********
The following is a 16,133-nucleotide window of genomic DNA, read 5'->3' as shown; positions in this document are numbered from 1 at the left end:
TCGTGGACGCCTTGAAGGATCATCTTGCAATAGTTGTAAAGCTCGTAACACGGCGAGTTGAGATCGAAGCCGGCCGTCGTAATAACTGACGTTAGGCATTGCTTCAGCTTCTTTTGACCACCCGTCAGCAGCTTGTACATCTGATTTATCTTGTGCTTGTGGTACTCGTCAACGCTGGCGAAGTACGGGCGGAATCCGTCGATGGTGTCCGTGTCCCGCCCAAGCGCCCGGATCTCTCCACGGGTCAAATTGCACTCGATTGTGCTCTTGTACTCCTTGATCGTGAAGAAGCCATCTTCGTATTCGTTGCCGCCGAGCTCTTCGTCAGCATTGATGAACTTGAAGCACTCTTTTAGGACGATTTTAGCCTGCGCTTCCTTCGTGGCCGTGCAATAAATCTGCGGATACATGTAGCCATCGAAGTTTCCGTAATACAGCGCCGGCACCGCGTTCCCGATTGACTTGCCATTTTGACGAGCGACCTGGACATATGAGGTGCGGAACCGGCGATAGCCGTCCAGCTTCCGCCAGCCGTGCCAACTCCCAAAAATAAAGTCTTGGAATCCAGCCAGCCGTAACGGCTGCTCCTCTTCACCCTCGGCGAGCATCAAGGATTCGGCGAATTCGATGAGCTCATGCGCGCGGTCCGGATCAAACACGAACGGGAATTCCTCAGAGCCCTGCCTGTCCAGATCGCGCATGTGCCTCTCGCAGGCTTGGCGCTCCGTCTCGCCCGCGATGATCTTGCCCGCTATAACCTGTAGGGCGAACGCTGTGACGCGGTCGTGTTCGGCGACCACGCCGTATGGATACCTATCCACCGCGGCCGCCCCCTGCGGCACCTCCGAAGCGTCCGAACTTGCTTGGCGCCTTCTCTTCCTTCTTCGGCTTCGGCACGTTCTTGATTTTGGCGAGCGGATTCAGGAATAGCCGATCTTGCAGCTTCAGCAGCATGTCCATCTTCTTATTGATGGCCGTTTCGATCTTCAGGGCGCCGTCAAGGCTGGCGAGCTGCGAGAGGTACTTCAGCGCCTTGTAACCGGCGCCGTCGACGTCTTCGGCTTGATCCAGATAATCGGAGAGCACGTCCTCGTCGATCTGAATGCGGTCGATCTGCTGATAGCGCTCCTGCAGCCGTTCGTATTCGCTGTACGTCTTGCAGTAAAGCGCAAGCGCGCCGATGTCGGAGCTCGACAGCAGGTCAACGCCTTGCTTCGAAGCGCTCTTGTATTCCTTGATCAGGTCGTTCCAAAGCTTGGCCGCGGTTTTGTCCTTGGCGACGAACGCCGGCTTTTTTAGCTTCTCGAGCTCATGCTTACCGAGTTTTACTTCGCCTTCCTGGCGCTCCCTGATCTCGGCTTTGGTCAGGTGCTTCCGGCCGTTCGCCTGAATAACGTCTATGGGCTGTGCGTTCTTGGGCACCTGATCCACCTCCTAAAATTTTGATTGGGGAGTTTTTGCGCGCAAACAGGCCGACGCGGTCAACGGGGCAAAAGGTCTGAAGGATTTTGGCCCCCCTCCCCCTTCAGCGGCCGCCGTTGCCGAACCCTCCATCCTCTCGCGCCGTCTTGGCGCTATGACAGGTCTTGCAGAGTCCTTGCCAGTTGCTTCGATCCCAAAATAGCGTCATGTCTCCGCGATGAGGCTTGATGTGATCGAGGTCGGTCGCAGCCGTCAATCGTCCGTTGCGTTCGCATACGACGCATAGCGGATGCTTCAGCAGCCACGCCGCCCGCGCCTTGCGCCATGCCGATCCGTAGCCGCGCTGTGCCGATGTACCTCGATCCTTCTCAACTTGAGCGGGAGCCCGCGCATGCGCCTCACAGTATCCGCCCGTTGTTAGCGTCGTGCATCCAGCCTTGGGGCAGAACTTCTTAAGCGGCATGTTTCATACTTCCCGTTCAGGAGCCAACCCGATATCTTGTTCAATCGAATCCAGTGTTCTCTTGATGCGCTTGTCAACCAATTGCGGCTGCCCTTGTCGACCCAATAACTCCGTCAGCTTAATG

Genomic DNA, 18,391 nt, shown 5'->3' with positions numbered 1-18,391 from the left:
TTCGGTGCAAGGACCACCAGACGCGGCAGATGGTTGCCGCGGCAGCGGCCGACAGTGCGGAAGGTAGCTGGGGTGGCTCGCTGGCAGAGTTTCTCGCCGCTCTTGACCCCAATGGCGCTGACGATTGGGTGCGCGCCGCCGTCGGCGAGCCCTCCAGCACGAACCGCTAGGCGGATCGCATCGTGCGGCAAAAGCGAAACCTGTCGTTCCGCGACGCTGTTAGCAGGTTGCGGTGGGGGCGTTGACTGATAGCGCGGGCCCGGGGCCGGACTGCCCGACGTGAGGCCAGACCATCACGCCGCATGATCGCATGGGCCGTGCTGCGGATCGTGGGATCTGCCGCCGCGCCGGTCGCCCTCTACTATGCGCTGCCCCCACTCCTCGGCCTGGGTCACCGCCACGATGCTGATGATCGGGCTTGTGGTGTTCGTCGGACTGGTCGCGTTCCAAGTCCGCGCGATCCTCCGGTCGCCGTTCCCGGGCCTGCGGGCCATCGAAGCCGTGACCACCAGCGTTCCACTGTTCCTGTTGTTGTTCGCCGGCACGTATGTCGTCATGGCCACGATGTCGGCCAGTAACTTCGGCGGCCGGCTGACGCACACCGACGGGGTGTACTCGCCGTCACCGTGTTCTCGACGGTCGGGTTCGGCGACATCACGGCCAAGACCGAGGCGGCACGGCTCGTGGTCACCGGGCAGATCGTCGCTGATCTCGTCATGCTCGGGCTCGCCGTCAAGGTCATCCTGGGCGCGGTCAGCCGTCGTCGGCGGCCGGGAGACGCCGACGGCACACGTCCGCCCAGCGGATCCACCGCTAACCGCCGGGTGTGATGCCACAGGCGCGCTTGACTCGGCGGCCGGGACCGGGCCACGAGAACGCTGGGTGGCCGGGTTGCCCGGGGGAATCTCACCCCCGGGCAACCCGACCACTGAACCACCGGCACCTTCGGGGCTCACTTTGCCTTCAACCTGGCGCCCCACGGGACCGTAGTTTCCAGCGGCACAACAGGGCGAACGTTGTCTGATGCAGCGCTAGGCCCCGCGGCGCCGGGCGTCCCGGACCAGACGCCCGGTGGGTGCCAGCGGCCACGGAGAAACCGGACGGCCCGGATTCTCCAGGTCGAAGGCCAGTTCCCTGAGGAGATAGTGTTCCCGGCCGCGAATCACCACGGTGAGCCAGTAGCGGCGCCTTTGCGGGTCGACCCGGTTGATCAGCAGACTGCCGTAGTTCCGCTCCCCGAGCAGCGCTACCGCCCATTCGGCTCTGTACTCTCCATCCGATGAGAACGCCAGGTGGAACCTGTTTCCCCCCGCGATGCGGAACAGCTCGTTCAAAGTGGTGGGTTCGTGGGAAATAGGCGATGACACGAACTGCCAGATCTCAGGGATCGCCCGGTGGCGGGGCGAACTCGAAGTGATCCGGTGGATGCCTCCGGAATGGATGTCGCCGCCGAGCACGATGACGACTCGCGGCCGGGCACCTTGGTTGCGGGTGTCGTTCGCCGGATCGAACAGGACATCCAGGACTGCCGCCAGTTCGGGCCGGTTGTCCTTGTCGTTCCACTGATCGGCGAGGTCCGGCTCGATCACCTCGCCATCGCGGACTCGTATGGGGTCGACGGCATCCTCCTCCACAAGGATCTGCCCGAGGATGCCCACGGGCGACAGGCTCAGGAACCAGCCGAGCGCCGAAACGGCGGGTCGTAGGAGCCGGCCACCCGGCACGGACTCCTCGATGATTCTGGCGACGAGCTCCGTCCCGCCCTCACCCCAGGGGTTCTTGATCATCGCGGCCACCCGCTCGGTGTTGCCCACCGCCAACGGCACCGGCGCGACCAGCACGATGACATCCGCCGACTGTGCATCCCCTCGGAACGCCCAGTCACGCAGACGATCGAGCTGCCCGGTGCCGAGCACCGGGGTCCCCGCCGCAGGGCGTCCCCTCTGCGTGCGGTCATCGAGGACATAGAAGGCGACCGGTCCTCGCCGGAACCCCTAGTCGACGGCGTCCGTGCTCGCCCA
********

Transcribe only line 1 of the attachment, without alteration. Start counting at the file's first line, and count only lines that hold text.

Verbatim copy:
The following is a 16,133-nucleotide window of genomic DNA, read 5'->3' as shown; positions in this document are numbered from 1 at the left end: